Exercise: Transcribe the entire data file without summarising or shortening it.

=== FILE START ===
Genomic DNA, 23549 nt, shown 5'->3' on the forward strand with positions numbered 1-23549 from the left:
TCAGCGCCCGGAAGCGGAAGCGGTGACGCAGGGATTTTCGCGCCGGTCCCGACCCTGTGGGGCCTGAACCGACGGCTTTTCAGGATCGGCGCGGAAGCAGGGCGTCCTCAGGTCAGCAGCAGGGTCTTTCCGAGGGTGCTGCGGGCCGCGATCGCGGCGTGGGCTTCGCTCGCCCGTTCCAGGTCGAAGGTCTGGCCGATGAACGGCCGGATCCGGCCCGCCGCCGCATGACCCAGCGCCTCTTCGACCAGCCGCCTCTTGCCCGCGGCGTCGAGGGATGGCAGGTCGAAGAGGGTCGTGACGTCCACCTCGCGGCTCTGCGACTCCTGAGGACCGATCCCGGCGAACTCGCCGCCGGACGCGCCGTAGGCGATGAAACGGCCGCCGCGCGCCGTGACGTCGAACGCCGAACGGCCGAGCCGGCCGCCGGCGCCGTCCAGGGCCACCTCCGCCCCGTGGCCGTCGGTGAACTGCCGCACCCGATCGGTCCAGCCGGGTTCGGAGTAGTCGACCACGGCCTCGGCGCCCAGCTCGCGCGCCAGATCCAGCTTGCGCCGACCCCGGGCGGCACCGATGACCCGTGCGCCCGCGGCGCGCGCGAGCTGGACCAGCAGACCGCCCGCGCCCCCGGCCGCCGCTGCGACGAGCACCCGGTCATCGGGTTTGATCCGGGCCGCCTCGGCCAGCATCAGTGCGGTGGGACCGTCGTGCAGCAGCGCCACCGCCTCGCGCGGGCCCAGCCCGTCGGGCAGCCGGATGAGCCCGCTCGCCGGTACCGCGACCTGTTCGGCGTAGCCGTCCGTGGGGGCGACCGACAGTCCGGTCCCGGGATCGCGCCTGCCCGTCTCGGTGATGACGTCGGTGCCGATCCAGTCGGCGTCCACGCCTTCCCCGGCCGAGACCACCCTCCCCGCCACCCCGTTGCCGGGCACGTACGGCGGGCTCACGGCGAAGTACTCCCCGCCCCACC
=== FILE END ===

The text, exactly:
Genomic DNA, 23549 nt, shown 5'->3' on the forward strand with positions numbered 1-23549 from the left:
TCAGCGCCCGGAAGCGGAAGCGGTGACGCAGGGATTTTCGCGCCGGTCCCGACCCTGTGGGGCCTGAACCGACGGCTTTTCAGGATCGGCGCGGAAGCAGGGCGTCCTCAGGTCAGCAGCAGGGTCTTTCCGAGGGTGCTGCGGGCCGCGATCGCGGCGTGGGCTTCGCTCGCCCGTTCCAGGTCGAAGGTCTGGCCGATGAACGGCCGGATCCGGCCCGCCGCCGCATGACCCAGCGCCTCTTCGACCAGCCGCCTCTTGCCCGCGGCGTCGAGGGATGGCAGGTCGAAGAGGGTCGTGACGTCCACCTCGCGGCTCTGCGACTCCTGAGGACCGATCCCGGCGAACTCGCCGCCGGACGCGCCGTAGGCGATGAAACGGCCGCCGCGCGCCGTGACGTCGAACGCCGAACGGCCGAGCCGGCCGCCGGCGCCGTCCAGGGCCACCTCCGCCCCGTGGCCGTCGGTGAACTGCCGCACCCGATCGGTCCAGCCGGGTTCGGAGTAGTCGACCACGGCCTCGGCGCCCAGCTCGCGCGCCAGATCCAGCTTGCGCCGACCCCGGGCGGCACCGATGACCCGTGCGCCCGCGGCGCGCGCGAGCTGGACCAGCAGACCGCCCGCGCCCCCGGCCGCCGCTGCGACGAGCACCCGGTCATCGGGTTTGATCCGGGCCGCCTCGGCCAGCATCAGTGCGGTGGGACCGTCGTGCAGCAGCGCCACCGCCTCGCGCGGGCCCAGCCCGTCGGGCAGCCGGATGAGCCCGCTCGCCGGTACCGCGACCTGTTCGGCGTAGCCGTCCGTGGGGGCGACCGACAGTCCGGTCCCGGGATCGCGCCTGCCCGTCTCGGTGATGACGTCGGTGCCGATCCAGTCGGCGTCCACGCCTTCCCCGGCCGAGACCACCCTCCCCGCCACCCCGTTGCCGGGCACGTACGGCGGGCTCACGGCGAAGTACTCCCCGCCCCACC